Public holiday penalty rates pile pressure on small businesses

With the Victorian Government earmarking extra public holidays in the state, threatening to squeeze more penalty rates out of small businesses, the Australasian Association of Convenience Stores (AACS) has called for common sense to prevail.

According to media reports, the Victorian Government is preparing to gazette changes to Victoria’s public holiday schedule to include Easter Sunday as well as Grand Final Eve.

AACS CEO Jeff Rogut said the proposed changes are completely unnecessary, out of touch with reality and a huge burden on small businesses struggling to cover the exorbitant penalty rates already in place.

“Penalty rates are a huge cost to small businesses and Governments should be looking to scale penalty rates back instead of forcing retailers to cough up more,” Mr Rogut explained.

“At the end of the day, the pressure that more penalty rates will apply to small businesses will force them to close on public holidays, resulting in missed economic opportunities and disadvantaging consumers in the process.

“Some franchisees will incur a loss or be lucky to break even unless they consider reducing labour shifts and service. Once again this plays into the hands of the major supermarkets who can afford to carry such additional costs through their scale,” Mr Rogut said.

“We urge the Victorian Government to recognise the serious financial impacts that penalty rates have on small business and scrap plans to make Easter Sunday another public holiday. Declaring a public holiday does not declare greater sales for retailers, only greater, less affordable costs.
“As for declaring Grand Final Eve a public holiday, this proposal is completely absurd and would make Victoria the laughing stock of the nation. It is difficult to believe this proposal is seriously under consideration,” Mr Rogut said.

In response to the Victorian Government’s proposed changes to public holidays, one prominent Victorian-based service station franchisor has confirmed that some franchisees would incur a loss on Easter Sunday if penalty rates were applied.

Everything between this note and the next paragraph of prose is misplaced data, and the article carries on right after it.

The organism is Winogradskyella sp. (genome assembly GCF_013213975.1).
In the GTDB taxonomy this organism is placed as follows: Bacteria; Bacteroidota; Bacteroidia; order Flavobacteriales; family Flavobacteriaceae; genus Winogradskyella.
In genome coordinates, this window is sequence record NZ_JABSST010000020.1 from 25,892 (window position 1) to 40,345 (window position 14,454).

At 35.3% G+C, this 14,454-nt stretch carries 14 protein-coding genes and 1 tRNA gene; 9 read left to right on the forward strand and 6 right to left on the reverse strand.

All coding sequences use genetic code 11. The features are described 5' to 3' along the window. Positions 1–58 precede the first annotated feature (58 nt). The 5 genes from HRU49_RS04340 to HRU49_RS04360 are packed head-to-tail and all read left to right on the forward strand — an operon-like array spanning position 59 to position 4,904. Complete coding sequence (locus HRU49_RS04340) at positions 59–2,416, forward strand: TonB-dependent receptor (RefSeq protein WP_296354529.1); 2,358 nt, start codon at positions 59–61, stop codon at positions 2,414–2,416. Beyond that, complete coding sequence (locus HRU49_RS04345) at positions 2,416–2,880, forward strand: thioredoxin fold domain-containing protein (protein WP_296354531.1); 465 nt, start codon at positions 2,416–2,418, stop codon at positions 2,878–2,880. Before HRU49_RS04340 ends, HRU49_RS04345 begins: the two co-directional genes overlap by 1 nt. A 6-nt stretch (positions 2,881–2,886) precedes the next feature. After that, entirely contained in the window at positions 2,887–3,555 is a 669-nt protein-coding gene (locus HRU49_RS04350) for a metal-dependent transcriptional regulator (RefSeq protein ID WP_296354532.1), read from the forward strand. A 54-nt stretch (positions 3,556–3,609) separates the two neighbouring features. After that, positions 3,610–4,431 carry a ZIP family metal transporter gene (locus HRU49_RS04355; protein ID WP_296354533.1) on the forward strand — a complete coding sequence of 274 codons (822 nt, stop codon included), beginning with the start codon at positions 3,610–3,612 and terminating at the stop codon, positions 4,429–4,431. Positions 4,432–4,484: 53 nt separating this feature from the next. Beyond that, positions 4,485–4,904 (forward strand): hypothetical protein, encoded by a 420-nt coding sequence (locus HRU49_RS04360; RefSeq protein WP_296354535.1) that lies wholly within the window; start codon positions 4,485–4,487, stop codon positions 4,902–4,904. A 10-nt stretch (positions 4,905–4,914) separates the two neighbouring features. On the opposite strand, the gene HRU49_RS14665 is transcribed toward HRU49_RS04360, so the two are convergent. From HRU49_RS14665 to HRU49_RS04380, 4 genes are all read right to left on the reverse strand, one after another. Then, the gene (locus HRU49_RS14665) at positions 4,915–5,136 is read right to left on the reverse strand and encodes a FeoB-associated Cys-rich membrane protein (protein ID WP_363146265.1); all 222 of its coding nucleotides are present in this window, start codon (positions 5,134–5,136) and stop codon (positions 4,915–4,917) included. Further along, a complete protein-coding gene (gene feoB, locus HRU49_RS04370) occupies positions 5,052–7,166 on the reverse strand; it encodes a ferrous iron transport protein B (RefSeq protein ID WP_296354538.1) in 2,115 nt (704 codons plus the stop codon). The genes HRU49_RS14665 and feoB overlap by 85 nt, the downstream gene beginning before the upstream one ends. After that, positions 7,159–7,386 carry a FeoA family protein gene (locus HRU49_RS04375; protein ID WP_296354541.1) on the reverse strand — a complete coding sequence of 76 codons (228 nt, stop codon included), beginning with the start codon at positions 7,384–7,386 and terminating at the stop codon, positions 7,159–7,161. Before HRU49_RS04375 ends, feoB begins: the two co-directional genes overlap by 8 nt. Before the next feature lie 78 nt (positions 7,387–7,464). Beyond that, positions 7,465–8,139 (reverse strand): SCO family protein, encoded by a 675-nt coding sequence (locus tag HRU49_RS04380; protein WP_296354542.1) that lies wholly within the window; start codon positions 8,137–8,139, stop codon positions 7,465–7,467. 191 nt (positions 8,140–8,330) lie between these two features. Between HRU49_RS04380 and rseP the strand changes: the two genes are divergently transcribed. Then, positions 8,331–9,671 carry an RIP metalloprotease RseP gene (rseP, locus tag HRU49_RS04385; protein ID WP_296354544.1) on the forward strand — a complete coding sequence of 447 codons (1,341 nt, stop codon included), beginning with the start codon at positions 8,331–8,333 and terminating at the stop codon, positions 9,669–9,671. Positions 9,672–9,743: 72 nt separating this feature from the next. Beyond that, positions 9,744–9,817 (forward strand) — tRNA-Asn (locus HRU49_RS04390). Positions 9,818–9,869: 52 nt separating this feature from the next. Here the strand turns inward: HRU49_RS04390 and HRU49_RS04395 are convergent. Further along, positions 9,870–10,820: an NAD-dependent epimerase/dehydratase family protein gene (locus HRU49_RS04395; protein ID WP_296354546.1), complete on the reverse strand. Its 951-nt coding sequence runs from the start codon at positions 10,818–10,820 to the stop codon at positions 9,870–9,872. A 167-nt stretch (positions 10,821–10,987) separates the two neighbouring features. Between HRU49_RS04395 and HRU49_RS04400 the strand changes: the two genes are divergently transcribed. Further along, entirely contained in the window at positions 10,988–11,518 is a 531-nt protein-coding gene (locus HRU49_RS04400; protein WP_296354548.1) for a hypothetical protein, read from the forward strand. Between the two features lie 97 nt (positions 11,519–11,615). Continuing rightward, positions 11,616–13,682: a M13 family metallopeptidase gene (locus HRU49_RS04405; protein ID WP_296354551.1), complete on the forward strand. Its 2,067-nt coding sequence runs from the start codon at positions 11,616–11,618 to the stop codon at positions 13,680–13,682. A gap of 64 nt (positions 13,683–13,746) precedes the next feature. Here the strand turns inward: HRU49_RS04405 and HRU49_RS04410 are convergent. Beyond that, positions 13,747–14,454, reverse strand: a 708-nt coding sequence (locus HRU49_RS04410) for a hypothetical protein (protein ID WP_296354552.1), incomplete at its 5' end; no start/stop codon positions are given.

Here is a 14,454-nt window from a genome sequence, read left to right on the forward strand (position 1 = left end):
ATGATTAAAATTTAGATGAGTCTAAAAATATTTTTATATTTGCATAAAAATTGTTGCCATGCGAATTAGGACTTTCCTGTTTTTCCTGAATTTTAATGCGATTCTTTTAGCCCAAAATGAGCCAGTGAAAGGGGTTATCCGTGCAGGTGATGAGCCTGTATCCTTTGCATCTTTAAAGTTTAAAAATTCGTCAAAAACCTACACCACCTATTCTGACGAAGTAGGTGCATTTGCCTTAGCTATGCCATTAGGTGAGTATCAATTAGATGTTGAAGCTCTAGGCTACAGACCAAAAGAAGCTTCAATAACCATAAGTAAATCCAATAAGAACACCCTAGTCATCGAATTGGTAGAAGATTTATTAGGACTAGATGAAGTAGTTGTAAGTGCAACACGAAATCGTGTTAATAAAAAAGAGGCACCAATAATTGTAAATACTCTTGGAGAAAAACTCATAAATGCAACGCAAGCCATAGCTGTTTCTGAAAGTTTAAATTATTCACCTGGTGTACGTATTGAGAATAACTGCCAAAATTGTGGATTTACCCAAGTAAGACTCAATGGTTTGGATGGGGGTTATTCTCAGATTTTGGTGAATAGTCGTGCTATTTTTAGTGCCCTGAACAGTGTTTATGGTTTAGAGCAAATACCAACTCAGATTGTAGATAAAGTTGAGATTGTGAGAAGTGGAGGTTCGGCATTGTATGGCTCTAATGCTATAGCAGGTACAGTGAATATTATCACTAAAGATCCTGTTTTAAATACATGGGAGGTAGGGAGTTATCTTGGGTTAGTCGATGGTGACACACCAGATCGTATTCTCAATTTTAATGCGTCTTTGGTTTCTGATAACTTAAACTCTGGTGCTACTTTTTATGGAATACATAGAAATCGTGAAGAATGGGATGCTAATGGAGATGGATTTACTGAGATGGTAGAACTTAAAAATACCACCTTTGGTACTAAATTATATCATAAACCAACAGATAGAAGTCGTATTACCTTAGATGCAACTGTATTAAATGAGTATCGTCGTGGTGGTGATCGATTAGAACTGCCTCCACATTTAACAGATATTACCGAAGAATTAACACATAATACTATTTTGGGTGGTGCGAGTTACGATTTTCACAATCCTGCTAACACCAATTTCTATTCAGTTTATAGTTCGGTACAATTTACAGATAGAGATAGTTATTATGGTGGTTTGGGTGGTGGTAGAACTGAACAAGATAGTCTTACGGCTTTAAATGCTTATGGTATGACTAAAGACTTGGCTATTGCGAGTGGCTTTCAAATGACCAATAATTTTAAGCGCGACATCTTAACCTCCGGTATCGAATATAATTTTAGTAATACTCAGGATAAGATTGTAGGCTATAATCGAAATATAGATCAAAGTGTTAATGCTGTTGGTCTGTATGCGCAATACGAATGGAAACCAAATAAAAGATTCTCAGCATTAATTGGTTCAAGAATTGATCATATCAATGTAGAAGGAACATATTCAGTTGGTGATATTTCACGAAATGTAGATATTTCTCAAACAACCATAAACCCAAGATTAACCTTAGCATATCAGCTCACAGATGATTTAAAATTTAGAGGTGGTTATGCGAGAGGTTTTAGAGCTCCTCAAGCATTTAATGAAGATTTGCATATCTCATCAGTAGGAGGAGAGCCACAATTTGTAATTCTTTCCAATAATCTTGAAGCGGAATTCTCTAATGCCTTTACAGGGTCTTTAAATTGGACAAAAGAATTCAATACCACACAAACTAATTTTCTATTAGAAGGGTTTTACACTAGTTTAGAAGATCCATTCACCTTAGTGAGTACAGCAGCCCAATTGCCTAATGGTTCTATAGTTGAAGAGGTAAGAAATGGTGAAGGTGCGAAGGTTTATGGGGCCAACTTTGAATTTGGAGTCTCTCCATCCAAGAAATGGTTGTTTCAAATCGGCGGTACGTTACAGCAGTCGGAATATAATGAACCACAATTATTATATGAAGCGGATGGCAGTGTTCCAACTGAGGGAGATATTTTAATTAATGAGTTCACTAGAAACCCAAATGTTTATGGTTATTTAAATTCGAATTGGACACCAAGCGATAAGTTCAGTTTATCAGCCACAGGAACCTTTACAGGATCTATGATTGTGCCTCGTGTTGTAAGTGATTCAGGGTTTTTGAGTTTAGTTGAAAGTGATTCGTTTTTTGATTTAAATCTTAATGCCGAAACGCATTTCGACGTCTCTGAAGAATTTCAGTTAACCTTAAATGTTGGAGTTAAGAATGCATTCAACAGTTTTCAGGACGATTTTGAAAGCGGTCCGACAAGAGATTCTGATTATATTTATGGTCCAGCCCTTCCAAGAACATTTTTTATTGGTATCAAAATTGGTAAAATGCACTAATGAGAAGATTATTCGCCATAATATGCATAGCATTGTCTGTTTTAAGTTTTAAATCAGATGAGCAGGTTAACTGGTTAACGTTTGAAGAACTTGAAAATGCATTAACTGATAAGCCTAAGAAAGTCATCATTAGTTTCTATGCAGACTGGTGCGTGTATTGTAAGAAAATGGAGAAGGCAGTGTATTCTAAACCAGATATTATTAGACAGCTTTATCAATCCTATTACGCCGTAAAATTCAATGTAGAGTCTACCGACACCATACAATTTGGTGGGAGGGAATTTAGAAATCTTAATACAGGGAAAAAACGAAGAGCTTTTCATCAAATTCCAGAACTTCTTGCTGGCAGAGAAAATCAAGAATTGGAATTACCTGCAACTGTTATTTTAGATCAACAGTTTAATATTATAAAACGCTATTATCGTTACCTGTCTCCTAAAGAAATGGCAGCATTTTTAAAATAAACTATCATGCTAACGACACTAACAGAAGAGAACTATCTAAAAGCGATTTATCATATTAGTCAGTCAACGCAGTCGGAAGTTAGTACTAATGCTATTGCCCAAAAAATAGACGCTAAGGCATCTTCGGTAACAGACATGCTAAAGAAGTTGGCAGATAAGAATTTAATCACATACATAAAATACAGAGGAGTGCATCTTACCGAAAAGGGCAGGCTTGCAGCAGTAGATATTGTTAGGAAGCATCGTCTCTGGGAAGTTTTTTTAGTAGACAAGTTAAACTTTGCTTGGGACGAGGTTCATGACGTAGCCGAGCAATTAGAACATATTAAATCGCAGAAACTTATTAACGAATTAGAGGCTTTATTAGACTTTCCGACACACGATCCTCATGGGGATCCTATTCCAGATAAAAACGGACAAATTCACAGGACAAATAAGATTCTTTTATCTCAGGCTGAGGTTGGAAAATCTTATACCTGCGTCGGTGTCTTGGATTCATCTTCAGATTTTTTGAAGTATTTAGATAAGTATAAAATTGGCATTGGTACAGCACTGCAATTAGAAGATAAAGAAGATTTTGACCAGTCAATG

“It is clear that the impact of such a change would potentially make trading on Easter Sunday unviable for these franchisees, who of course are small business owners in their own right,” Mr Rogut said.

“After the two public holidays and the one to follow on Easter Monday, surely small business owners should receive some respite from penalty rates on the Sunday as recognition of their willingness to trade.”

Mr Rogut said existing mandated penalty rates are already forcing some convenience stores to reconsider their trading hours and minimise working hours for employees.

“Rather than supporting workers, penalty rates actually place undue pressure on labour costs for small businesses and as such opportunities for employees are constrained,” Mr Rogut said.

“Convenience stores provide a valuable round the clock service for customers, particularly those in regional areas, but the nature of this 24 hour a day, seven day a week industry means that outdated penalty rates hit these businesses hardest.

“Penalty rate legislation fails to take into account the fact that many employees actually desire flexibility in their working arrangements, with many preferring to work nights or weekends to fit in with their lifestyle.

“Instead of seeking to add to the burden on small businesses by increasing the number of days for which penalty rates apply, the Victorian Government should in fact be looking to reduce this burden and promote a more supportive environment for small business in the process,” he said.

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